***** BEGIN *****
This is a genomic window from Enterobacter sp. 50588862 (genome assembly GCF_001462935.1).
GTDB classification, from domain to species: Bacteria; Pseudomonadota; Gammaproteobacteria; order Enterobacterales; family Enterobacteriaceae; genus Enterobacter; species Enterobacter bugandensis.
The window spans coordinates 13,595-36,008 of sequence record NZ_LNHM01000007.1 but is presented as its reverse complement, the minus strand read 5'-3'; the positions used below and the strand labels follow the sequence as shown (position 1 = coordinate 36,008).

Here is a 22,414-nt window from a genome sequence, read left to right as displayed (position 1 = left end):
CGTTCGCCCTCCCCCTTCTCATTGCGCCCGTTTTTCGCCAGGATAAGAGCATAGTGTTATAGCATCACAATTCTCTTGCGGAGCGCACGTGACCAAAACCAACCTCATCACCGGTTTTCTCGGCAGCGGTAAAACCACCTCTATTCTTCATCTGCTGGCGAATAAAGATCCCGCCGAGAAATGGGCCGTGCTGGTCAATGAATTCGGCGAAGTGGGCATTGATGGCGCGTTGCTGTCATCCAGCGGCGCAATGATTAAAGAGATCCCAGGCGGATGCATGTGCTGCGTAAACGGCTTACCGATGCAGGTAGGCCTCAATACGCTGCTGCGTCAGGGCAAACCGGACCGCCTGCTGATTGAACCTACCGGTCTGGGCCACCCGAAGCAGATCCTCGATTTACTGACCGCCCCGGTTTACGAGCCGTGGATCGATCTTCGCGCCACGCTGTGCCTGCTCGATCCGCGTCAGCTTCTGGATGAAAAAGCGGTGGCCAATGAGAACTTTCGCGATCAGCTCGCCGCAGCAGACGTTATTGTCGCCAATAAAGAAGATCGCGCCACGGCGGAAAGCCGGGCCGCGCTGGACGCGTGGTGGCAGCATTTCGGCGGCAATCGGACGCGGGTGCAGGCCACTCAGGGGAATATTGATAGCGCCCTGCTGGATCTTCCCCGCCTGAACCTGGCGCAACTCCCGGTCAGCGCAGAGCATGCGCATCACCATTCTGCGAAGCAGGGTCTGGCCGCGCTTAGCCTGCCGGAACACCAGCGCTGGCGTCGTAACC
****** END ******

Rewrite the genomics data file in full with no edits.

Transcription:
This is a genomic window from Enterobacter sp. 50588862 (genome assembly GCF_001462935.1).
GTDB classification, from domain to species: Bacteria; Pseudomonadota; Gammaproteobacteria; order Enterobacterales; family Enterobacteriaceae; genus Enterobacter; species Enterobacter bugandensis.
The window spans coordinates 13,595-36,008 of sequence record NZ_LNHM01000007.1 but is presented as its reverse complement, the minus strand read 5'-3'; the positions used below and the strand labels follow the sequence as shown (position 1 = coordinate 36,008).

Here is a 22,414-nt window from a genome sequence, read left to right as displayed (position 1 = left end):
CGTTCGCCCTCCCCCTTCTCATTGCGCCCGTTTTTCGCCAGGATAAGAGCATAGTGTTATAGCATCACAATTCTCTTGCGGAGCGCACGTGACCAAAACCAACCTCATCACCGGTTTTCTCGGCAGCGGTAAAACCACCTCTATTCTTCATCTGCTGGCGAATAAAGATCCCGCCGAGAAATGGGCCGTGCTGGTCAATGAATTCGGCGAAGTGGGCATTGATGGCGCGTTGCTGTCATCCAGCGGCGCAATGATTAAAGAGATCCCAGGCGGATGCATGTGCTGCGTAAACGGCTTACCGATGCAGGTAGGCCTCAATACGCTGCTGCGTCAGGGCAAACCGGACCGCCTGCTGATTGAACCTACCGGTCTGGGCCACCCGAAGCAGATCCTCGATTTACTGACCGCCCCGGTTTACGAGCCGTGGATCGATCTTCGCGCCACGCTGTGCCTGCTCGATCCGCGTCAGCTTCTGGATGAAAAAGCGGTGGCCAATGAGAACTTTCGCGATCAGCTCGCCGCAGCAGACGTTATTGTCGCCAATAAAGAAGATCGCGCCACGGCGGAAAGCCGGGCCGCGCTGGACGCGTGGTGGCAGCATTTCGGCGGCAATCGGACGCGGGTGCAGGCCACTCAGGGGAATATTGATAGCGCCCTGCTGGATCTTCCCCGCCTGAACCTGGCGCAACTCCCGGTCAGCGCAGAGCATGCGCATCACCATTCTGCGAAGCAGGGTCTGGCCGCGCTTAGCCTGCCGGAACACCAGCGCTGGCGTCGTAACC